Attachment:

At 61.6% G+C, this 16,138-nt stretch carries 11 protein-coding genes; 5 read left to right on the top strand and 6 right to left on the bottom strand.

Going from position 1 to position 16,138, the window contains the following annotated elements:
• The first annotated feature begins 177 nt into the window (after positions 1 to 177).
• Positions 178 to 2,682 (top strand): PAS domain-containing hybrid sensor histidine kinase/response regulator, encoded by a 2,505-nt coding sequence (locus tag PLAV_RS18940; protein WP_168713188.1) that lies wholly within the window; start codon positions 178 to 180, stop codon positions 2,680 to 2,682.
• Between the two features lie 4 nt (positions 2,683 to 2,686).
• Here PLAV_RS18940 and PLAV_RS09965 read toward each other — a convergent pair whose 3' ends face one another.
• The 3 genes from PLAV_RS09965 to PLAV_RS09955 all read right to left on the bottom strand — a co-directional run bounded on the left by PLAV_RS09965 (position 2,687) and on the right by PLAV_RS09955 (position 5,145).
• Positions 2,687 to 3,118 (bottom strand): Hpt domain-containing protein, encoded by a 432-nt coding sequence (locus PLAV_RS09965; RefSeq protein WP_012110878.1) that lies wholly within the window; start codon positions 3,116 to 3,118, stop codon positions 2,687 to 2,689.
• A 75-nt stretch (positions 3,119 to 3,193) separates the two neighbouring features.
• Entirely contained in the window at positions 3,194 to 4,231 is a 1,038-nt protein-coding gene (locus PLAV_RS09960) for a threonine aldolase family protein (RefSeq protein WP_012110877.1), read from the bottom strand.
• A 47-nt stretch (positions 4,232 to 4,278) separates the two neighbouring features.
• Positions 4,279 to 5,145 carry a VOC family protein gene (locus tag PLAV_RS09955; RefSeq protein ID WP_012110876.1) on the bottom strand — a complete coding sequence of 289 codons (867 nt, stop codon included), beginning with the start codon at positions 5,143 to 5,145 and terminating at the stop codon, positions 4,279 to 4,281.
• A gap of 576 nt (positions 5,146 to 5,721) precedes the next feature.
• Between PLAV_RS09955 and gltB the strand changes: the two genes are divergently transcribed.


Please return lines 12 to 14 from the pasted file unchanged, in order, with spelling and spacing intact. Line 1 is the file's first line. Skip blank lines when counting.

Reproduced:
• Positions 4,279 to 5,145 carry a VOC family protein gene (locus tag PLAV_RS09955; RefSeq protein ID WP_012110876.1) on the bottom strand — a complete coding sequence of 289 codons (867 nt, stop codon included), beginning with the start codon at positions 5,143 to 5,145 and terminating at the stop codon, positions 4,279 to 4,281.
• A gap of 576 nt (positions 5,146 to 5,721) precedes the next feature.
• Between PLAV_RS09955 and gltB the strand changes: the two genes are divergently transcribed.